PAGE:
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Monuments to Forestry: Two giant saws stand like sentries at North Fork's historic Old Mill Site (photo by Michael Olwyler)

History Group to Install Interpretive Signs at Old Mill Site

By Michael Olwyler — Special to Sierra News Online

Conceptual images of the interpretive signs at the future overlook of the old lumber mill

NORTH FORK — Three interpretive signs will be installed at the site where the North Fork Associated Box and Lumber Company mill was once located. The signs, part of a project spearheaded by the North Fork History Group, will address the 50-year history of the sawmill.

Today, the old mill site on the South Fork of Willow Creek is owned and managed by the North Fork Community Development Council (CDC). The COVID-19 epidemic has delayed progress on the installation of the signs, however, fundraising for the signs is continuing since  grant opportunities from Visit Yosemite/Madera County were cancelled this year due to the coronavirus.

The North Fork History Group, a 501 (c) 3 nonprofit, has worked in the community since 1991 to gather, preserve and share the history of the local area. The interpretive signs are a preliminary stage of a project that is being considered in coordination with the CDC.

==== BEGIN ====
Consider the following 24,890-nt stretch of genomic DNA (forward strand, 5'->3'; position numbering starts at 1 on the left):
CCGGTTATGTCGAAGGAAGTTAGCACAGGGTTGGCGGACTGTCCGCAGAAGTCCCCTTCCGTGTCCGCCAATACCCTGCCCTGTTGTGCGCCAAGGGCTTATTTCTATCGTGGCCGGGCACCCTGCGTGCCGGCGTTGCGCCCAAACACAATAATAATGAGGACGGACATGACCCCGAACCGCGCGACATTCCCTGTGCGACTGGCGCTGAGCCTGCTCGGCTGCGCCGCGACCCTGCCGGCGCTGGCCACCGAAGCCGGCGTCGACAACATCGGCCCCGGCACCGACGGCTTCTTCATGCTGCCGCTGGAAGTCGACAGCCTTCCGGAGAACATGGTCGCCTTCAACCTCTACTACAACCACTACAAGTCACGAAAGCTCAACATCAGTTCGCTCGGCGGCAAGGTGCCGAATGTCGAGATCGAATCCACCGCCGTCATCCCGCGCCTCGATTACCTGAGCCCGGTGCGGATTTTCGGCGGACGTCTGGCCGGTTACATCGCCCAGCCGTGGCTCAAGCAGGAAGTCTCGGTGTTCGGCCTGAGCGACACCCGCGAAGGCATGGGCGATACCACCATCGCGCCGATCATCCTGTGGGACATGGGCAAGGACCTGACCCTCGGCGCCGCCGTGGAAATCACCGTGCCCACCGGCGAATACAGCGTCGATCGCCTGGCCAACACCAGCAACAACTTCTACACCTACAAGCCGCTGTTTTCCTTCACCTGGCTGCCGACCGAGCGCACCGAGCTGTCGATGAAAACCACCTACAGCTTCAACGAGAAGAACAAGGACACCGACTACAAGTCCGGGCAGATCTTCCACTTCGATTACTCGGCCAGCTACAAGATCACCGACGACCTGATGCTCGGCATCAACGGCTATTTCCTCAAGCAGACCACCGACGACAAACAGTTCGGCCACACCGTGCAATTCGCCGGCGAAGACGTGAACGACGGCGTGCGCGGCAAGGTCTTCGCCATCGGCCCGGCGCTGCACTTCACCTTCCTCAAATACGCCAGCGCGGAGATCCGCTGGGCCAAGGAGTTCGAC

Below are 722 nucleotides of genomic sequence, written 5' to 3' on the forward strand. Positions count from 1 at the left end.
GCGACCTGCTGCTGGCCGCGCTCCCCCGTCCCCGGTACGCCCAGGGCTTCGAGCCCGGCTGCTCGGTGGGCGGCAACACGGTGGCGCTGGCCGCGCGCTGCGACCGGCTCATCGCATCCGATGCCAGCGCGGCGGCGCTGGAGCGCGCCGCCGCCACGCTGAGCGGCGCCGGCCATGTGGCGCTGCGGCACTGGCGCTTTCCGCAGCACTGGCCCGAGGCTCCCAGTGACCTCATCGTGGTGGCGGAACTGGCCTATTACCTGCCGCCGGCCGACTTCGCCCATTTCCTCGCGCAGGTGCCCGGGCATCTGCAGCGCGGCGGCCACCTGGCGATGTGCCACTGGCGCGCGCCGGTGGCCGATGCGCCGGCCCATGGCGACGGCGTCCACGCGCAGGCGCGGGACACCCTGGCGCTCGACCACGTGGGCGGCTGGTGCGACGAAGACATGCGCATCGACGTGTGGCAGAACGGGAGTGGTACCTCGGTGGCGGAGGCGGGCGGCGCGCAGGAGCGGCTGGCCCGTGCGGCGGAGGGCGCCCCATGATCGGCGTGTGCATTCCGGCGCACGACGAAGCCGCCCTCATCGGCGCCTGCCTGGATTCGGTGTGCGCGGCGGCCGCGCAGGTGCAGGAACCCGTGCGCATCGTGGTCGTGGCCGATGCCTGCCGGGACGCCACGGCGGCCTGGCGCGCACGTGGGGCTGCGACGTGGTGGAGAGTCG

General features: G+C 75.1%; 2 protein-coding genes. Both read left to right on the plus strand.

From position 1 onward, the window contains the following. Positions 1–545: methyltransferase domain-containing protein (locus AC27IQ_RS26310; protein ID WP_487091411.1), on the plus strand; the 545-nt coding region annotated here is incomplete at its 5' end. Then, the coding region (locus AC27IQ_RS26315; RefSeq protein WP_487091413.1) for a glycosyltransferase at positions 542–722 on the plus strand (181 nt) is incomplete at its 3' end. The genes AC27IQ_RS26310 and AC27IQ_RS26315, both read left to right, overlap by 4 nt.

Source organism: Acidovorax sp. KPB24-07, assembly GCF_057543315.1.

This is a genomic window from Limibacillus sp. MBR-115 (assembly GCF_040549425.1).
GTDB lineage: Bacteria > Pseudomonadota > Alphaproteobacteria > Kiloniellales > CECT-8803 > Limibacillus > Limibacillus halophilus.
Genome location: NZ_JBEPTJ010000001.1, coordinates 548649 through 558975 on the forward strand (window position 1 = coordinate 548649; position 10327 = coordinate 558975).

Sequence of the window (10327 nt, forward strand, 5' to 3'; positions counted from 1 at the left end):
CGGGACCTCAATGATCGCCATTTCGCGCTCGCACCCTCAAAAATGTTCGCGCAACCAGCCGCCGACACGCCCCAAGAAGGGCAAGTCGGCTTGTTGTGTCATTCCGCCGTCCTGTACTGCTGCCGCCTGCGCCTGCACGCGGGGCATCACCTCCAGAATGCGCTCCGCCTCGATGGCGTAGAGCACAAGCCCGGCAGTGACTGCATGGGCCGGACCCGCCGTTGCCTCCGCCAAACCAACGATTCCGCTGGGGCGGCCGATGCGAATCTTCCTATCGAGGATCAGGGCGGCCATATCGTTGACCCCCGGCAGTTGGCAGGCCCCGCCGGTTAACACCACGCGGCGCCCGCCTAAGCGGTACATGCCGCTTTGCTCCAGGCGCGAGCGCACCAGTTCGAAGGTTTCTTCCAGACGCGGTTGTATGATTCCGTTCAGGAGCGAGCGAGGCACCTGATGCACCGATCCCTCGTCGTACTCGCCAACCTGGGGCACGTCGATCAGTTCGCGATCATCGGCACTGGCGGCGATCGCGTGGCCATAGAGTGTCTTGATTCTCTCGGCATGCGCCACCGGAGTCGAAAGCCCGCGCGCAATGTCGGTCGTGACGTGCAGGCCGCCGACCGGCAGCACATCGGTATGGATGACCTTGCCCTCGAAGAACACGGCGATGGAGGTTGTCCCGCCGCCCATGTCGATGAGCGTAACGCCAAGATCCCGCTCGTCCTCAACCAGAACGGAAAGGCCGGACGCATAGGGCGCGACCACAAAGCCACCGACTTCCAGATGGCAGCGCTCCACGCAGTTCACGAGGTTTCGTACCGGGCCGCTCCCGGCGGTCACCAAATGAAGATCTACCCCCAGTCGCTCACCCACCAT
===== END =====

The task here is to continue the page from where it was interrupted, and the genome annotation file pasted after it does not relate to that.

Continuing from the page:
The interests of the History Group and the CDC are to create a history park at the site of the old mill to memorialize the lumber industry and forest environments, educate visitors to the site — and share the history of the local community.

The History Park will be accessible to the community and visitors as well as owners of parcels at the Mill Site.

The three interpretive signs will be similar in design and construction to the standards used by the National Park Service, with text and graphics that tell the story of the operations of the lumber mill — and the Native Americans and lumbermen that worked in the woods and at the mill site.

The signs will be located at the edge of Koso Nobe Road at an overlook to the old mill site where two huge saws that operated in the old mill building act as sentinels to a bygone era of forestry that brought prosperity to North Fork.

The signs are expected to be installed later this year.

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